I repressed my parents’ final Seder before Auschwitz – until coronavirus
My parents were among the few: a married couple who survived the Auschwitz-Birkenau killing machine, a string of slave labor camps and death marches.
In March 1944, the Nazis marched into their Hungarian hometown of Sevlus, a prosperous agricultural city surrounded by the Carpathian Mountains. Liquidating its Jews was a top priority, pursued with industrial efficiency and speed. Germany succeeded in killing almost half a million Hungarian Jews in a few short months in Auschwitz-Birkenau.
Over Passover of that year, no Jews in my parents’ city were allowed in the streets after dark, one of many restrictive, life-threatening laws. But my parents, and the three-and-a-half-year-old brother and eighteen-month-old sister I would never know, defied the ordinances and gathered with grandparents and uncles and aunts for the Seder. My parents and their family recited the tale of how the slaves were brought out of bondage in Egypt while themselves under house arrest, slaves under another Pharaoh whose mission was to annihilate Jews completely.
“We tried to keep together, keep the Seder,” I hear my mother’s voice recounting. “To be normal, as much as possible.” Their house was just outside of town, a good walk from my father’s parents. To get home they had to run through the streets in the darkness, my brother on my father’s shoulders, my sister in my mother’s arms. “God was with us that we didn’t get caught by the vicious Hungarian Arrow Cross or Nazis patrolling the streets.”
When they returned to their home, my father turned on his shortwave radio that he built and hid in a pillow because Jews were not allowed to own radios. He knew that the Russians were winning battles just across the border, not many kilometers away. He was sure their town would be liberated by June.
The Russians arrived in September — four months too late to save the Jews of Sevlus. My parents, brother, sister, and the whole family were herded on the first cattle train out of Sevlus to Auschwitz, where my siblings were taken from my mother and murdered.
My parents amazingly survived. I’ve always thought of my mother and father as strong people with the ability to love and laugh. But for years, this particular story of their last Passover with their first son and daughter was lost to me. I had buried it — until now. The deadly pandemic of the COVID-19 plague has pierced my emotional barricade.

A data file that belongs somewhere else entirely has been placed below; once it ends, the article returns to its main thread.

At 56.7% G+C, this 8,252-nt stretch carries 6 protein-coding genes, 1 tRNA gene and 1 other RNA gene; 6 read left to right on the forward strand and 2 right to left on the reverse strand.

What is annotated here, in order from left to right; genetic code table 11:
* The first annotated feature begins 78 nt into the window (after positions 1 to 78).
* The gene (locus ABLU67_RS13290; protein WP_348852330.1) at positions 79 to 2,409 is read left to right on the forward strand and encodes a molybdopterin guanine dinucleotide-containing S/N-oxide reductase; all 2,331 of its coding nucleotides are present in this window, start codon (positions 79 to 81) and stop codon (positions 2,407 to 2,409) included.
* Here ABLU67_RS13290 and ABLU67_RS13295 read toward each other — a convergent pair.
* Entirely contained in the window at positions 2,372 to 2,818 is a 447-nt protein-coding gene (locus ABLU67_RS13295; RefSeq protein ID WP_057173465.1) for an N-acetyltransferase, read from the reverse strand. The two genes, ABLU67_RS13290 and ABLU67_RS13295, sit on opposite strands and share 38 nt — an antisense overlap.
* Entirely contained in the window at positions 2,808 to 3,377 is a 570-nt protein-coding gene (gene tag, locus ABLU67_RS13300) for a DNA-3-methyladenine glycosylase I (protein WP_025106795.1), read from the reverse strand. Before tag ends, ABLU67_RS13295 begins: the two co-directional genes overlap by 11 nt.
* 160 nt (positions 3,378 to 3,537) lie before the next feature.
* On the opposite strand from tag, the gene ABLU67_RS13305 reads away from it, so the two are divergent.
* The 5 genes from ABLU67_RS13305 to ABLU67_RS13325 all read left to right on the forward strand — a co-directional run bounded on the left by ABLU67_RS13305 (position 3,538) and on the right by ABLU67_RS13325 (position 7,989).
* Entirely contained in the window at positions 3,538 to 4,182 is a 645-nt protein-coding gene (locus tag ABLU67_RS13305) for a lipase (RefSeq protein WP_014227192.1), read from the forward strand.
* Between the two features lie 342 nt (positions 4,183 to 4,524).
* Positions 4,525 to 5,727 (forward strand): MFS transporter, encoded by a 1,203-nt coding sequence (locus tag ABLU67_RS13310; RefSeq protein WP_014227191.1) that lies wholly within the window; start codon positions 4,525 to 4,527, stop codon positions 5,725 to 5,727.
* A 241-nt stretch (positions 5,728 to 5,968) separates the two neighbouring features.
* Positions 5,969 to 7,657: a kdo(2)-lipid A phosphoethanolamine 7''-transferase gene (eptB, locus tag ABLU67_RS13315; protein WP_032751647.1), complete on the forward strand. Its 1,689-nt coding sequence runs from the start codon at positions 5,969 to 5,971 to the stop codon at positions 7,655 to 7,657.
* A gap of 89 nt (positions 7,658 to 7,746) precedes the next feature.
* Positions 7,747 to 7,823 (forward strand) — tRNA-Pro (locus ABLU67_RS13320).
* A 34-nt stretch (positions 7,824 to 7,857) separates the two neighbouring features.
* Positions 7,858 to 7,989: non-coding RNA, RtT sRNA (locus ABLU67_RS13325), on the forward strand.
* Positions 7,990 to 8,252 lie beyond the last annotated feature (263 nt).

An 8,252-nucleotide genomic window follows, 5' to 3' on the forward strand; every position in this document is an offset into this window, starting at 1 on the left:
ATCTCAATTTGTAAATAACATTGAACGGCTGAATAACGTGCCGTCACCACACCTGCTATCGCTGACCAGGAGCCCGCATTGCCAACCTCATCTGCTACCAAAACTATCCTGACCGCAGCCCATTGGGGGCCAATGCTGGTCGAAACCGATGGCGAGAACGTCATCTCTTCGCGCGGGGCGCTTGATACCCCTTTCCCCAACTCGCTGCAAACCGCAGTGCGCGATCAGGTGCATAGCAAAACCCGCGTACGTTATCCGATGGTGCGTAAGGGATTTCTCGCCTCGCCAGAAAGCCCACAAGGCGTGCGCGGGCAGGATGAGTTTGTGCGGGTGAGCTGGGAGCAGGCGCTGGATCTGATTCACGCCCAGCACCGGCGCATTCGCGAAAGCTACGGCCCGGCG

It’s fitting that this is a Passover story that was lost and now found, given how central storytelling is to Passover, and overcoming adversity. The plague of 2020 has given me a deeper understanding of the importance of retelling the Exodus story — the mitzvah to ask the ancient questions and provide answers for the next generation.
The retelling of my personal family story of that existential Passover — possible now that the coronavirus crisis has brought it back to me — is my way of transforming, to paraphrase psychoanalyst Louise J Kaplan, the psychological space that my parents’ past occupied in my childhood. It is a way to rebuild resilience and pass that resilience onward to the next generation.
Each Passover Seder we ask, “Why is this night different from all other nights?” It is the first of four questions and one of the most well-known parts of the Seder, even among non-observant Jews. Sung by either the youngest child or by all gathered around the table, it comes before we eat the meal and all the ritual foods. Elie Wiesel, a Nobel Laureate, writer, professor, human rights activist and Holocaust survivor answers this question in a Haggadah commentary in 1993: “Because it reminds us of another night, so long ago, yet so near, the last night a persecuted and oppressed people, our people, spent in Egypt.”
This year, our Seder will surely be made different by COVID-19. This pandemic has enslaved the world and made the Exodus chapter, its plagues and suffering, not some part of my people’s history but a personal event. Wiesel came from the same region of Eastern Europe as my parents. He experienced the same hell of Auschwitz. He has written that it is impossible for him to talk about Passover solely in the present tense because it was the last holiday he celebrated “at home,” the phrase my parents used when describing their hometown that was no longer.
Is the significance of Passover to keep memories, our memories as Jews, alive? To never forget the past? I believe so. As Wiesel wrote, “To be Jewish is to assume the burden of the past, to include it in our concerns for the present and the future.”
This Passover has reminded me how profoundly I have been and continue to be affected by all stories of Jewish survival.
In 1993, before 9/11, before the crash of 2008, Wiesel wrote that he felt like he was living in Biblical times because of the wars, hunger and hatred he saw in the world. It certainly feels that way in 2020. And yet, we have food delivered and the internet offers us education and entertainment and — most importantly — a way to connect. We have Facetime and Zoom. This past Friday, my husband and I gathered my sons, daughters-in-law, grandsons, niece, grandnieces and my sister and her husband for a virtual Shabbat. We made the blessing over bread and wine and were just happy to be together.
This Seder night will be vastly different from all other nights and all other Seder nights I have ever known. I will be asking more than just four questions. And with hope and gratitude, I will be honoring those that came before me as well as those that put their lives at risk today for all of us.
Helga Berliner Weinbach is a writer based in California. You can follow her on Twitter @weinbachh.